Duo has haggled over jurisdiction since 1938
They’ve been talking about a merger for 70 years, so how did the SAG-AFTRA kinship turn into animosity?
Well, actually, the relationship has always been tense, but it’s been a long time since the two exchanged angry threats of lawsuits. You’d have to go back 50 years to match the current level of hostility.
Then, as now, the key issue was jurisdiction.
The idea of a SAG merger with the American Federation of Radio Artists came up in 1938. A decade later, as TV was starting to boom, union officials again began discussions. SAG attempted to keep jurisdiction over TV that was filmed by the motion picture studios, leading AFTRA to bring a series of cases before the National Labor Relations Board. The dispute was resolved by leaving live presentation to AFTRA.
In 1956, AFTRA went to the networks and obtained an agreement giving it jurisdiction over tape.
That angered SAG, which alleged AFTRA had acted in secret and given up crucial protections to the producers. AFTRA said the two unions needed to merge but SAG passed a resolution that it was officially opposed to merger after guild president Walter Pidgeon blasted AFTRA.
“This action by AFTRA baldly violated the basic motion picture jurisdiction of the Screen Actors Guild and is indefensible both legally and morally,” Pidgeon said.
Pidgeon added, “Had we succumbed to AFTRA’s arguments and pressures years ago, in all probability there would be little employement for actors in (filmed TV fare) today.”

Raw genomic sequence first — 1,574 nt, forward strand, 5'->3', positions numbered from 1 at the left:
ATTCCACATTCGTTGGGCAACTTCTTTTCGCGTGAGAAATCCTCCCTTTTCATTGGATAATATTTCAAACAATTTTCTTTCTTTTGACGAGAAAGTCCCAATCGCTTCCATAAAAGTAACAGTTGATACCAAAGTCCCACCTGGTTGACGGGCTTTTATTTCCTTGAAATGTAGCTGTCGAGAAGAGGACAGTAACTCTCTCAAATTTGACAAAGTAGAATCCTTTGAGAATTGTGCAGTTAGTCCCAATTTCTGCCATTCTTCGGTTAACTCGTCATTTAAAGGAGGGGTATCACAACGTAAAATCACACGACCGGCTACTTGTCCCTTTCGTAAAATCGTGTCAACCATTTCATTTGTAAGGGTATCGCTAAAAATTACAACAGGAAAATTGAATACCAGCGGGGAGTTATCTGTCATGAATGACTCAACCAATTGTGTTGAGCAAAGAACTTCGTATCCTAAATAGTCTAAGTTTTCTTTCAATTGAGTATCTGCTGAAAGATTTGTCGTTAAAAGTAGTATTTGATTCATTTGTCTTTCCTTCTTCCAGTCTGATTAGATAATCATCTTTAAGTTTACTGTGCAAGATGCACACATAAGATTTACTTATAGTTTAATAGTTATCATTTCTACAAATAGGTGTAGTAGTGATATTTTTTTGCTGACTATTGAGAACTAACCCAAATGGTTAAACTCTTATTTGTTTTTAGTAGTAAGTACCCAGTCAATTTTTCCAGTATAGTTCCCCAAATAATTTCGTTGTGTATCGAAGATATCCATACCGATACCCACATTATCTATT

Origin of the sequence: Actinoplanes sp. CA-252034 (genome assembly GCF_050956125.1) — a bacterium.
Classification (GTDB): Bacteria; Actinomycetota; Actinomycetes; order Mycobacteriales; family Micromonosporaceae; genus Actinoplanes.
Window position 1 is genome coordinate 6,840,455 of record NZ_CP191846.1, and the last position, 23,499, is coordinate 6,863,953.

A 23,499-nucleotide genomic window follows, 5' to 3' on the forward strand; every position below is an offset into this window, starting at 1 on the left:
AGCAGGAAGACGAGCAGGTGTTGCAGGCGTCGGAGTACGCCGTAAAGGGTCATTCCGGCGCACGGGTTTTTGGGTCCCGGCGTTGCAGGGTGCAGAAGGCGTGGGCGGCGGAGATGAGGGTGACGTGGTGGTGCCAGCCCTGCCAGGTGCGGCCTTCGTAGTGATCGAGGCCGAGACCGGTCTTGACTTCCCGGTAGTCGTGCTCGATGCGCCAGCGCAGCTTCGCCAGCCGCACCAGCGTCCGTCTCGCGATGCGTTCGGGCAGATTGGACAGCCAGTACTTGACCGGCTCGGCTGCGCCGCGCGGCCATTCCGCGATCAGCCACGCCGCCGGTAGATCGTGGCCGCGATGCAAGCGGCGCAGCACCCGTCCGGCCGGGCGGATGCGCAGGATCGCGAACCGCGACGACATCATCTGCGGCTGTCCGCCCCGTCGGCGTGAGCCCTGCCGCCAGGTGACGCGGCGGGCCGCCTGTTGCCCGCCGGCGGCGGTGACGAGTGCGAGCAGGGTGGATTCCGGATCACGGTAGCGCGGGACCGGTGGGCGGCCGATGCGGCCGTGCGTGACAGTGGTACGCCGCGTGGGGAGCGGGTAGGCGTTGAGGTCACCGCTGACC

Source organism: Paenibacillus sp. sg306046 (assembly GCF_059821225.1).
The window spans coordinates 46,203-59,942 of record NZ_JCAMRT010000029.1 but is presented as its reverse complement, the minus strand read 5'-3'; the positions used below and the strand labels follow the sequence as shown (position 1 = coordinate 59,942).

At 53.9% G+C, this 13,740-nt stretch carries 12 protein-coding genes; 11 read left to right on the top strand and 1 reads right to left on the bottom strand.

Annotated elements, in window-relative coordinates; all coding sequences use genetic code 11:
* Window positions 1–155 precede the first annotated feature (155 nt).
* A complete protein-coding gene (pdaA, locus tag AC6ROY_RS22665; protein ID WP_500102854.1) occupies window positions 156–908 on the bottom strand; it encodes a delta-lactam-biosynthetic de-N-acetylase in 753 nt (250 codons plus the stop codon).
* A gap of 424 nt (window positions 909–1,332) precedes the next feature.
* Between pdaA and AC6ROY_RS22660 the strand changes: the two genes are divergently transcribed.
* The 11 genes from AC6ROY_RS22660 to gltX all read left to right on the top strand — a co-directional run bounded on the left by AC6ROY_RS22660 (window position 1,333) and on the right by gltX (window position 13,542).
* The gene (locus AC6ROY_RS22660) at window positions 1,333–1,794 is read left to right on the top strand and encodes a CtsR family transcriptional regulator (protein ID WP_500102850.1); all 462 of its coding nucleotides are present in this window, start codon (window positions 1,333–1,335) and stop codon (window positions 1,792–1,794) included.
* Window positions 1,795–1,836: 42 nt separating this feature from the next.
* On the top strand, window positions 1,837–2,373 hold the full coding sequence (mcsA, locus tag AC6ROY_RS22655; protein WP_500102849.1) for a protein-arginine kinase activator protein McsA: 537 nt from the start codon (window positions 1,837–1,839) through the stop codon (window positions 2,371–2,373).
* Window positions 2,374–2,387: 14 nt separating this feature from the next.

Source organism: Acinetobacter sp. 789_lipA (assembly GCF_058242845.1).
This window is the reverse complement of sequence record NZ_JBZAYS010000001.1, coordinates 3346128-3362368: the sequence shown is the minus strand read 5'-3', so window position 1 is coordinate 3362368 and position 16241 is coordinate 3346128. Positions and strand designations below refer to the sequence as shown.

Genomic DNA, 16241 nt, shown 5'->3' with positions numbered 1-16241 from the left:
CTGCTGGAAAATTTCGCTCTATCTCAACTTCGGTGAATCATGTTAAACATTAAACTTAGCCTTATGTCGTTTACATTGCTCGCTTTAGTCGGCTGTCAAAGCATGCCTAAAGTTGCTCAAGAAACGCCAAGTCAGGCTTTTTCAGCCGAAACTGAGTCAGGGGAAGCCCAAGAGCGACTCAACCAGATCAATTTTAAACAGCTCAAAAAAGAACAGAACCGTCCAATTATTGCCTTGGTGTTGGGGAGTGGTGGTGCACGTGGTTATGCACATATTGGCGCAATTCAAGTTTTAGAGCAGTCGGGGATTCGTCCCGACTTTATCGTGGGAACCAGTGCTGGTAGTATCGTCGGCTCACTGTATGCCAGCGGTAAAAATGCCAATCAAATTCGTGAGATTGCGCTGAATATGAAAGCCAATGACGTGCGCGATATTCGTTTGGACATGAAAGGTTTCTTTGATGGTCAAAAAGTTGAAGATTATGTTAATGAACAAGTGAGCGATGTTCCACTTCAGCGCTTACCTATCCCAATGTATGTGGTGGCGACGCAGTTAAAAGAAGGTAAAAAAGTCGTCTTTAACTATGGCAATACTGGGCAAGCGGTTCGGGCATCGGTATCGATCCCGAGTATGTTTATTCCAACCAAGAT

The merger idea was raised again after the actors’ strike in 1980 when both sides began to look at linking through three steps. They initiated Phase I, a plan to jointly negotiate contracts where they had common interests, but never got to Phase II, under which they would hold joint board meetings, or the Phase III total merger.
Instead, AFTRA declared last year that SAG had abrogated Phase I by trying to implement block voting for the members of its negotiating team. SAG published a 12-page article in its official magazine detailing how AFTRA’s deals were undercutting SAG.
Now SAG (which has 120,000 members) has fired a shot at AFTRA (with 70,000 members) by urging 44,000 dual cardholders to vote down AFTRA’s primetime deal.
“AFTRA has now abandoned us to make their own deal to the potential detriment of actors,” SAG president Alan Rosenberg declared June 9 at a SAG rally that evoked boos and catcalls every time AFTRA was mentioned.
Predictably, AFTRA is outraged, threatening legal action and accusing SAG of lying.
With fuel now being poured on the fire, a SAG-AFTRA marriage now looks about as likely as gasoline at $1 a gallon.